Religion (from Latin religio, "reverence for the
gods", "piety", possibly related to religare, "to
bind") is the belief in and worship of a god or gods, or more in general a
set of beliefs explaining the existence of and giving meaning to the universe,
usually involving devotional and ritual observances, and often containing a
moral code governing the conduct of human affairs.
Aspects of religion include narrative, symbolism, beliefs,
and practices that are supposed to give meaning to the practitioner's
experiences of life. Whether the meaning centers on a deity or deities, or an
ultimate truth, religion is commonly identified by the practitioner's prayer,
ritual, meditation, music and art, among other things, and is often interwoven
with society and politics. It may focus on specific supernatural, metaphysical,
and moral claims about reality (the cosmos and human nature) which may yield a
set of religious laws and ethics and a particular lifestyle. Religion also
encompasses ancestral or cultural traditions, writings, history, and mythology,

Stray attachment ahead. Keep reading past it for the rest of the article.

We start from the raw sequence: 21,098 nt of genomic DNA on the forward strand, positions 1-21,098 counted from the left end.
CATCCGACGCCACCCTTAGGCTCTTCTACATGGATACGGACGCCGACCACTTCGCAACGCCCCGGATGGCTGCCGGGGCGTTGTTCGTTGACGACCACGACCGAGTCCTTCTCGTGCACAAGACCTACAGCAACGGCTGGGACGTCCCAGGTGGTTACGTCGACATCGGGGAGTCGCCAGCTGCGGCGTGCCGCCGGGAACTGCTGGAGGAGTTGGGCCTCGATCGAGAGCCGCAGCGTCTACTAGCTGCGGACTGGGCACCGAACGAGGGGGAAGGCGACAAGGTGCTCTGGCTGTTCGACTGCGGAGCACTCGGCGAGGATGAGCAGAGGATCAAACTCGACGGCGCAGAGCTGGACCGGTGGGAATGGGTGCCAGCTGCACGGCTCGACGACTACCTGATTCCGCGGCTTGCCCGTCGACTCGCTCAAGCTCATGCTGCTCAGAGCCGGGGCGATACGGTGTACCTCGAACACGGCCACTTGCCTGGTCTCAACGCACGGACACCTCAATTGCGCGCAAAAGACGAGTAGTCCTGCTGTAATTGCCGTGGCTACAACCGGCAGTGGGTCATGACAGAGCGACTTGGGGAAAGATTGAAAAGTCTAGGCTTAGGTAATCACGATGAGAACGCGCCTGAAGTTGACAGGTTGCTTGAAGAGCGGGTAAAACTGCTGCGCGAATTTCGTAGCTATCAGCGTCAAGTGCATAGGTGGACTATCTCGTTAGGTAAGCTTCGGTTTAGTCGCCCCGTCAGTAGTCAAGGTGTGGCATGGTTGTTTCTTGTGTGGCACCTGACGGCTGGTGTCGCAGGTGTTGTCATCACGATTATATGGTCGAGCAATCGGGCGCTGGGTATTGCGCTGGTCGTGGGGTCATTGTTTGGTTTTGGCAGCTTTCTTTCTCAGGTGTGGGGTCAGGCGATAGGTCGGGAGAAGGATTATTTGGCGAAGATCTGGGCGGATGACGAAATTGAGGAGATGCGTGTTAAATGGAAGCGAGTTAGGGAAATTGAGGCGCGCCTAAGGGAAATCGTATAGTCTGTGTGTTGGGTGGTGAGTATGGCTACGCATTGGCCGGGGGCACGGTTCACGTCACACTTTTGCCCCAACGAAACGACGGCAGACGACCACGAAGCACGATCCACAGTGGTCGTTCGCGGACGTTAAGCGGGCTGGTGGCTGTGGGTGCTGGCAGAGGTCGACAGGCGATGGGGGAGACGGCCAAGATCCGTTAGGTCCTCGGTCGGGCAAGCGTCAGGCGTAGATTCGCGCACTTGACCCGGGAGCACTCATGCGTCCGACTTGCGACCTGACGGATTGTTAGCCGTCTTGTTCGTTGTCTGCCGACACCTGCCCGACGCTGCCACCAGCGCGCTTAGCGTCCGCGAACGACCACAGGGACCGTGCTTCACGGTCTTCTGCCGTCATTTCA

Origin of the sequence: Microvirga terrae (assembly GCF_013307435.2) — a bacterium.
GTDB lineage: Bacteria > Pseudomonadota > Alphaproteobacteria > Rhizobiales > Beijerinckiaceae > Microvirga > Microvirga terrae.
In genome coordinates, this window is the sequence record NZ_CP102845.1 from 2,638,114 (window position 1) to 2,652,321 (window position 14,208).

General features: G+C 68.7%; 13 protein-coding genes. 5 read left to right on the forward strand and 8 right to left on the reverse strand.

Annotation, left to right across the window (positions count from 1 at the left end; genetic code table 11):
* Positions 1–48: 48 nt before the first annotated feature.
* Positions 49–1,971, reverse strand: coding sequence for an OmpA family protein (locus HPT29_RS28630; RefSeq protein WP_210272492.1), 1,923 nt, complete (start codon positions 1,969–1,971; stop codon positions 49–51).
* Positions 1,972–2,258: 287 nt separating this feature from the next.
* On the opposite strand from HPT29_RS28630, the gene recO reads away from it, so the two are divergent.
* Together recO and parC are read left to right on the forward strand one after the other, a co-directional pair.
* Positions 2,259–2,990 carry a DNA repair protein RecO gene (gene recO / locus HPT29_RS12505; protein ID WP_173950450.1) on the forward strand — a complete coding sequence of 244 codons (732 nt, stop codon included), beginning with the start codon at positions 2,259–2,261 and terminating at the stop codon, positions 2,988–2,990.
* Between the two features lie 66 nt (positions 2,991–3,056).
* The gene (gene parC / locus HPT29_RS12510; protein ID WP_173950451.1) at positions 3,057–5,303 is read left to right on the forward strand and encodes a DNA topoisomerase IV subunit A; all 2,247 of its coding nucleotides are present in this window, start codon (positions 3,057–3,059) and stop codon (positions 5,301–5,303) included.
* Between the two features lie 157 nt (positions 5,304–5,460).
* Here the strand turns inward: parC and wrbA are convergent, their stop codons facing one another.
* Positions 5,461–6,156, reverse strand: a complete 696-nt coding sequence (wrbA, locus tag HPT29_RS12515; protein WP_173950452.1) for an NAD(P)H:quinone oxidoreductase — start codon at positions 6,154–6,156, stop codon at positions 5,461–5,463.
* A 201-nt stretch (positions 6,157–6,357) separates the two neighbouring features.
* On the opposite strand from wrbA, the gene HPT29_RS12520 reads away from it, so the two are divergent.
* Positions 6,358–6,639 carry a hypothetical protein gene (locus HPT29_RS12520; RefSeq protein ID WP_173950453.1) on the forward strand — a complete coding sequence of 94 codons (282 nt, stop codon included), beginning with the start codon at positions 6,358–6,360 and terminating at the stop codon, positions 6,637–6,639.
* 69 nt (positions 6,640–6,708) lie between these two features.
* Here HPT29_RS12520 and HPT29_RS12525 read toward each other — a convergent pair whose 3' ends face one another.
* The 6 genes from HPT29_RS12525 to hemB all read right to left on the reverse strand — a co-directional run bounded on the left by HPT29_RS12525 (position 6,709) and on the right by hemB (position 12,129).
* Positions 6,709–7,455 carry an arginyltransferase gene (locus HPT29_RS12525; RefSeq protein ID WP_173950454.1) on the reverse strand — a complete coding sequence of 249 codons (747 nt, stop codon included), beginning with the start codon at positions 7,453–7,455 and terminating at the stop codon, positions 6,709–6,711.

as well as personal faith and religious experience. The development of religion
has taken many forms in various cultures, with continental differences.
The term "religion" refers both to the personal
practices related to communal faith and to group rituals and communication
stemming from shared conviction. "Religion" is sometimes used
interchangeably with "faith" or "belief system", but it is
more socially defined than personal convictions, and it entails specific
Religion is often described as a communal system for the
coherence of belief focusing on a system of thought, unseen being, person, or
object, that is considered to be supernatural, sacred, divine, or of the
highest truth. Moral codes, practices, values, institutions, tradition,
rituals, and scriptures are often traditionally associated with the core
belief, and these may have some overlap with concepts in secular philosophy.
Religion is also often described as a "way of life" or a life stance.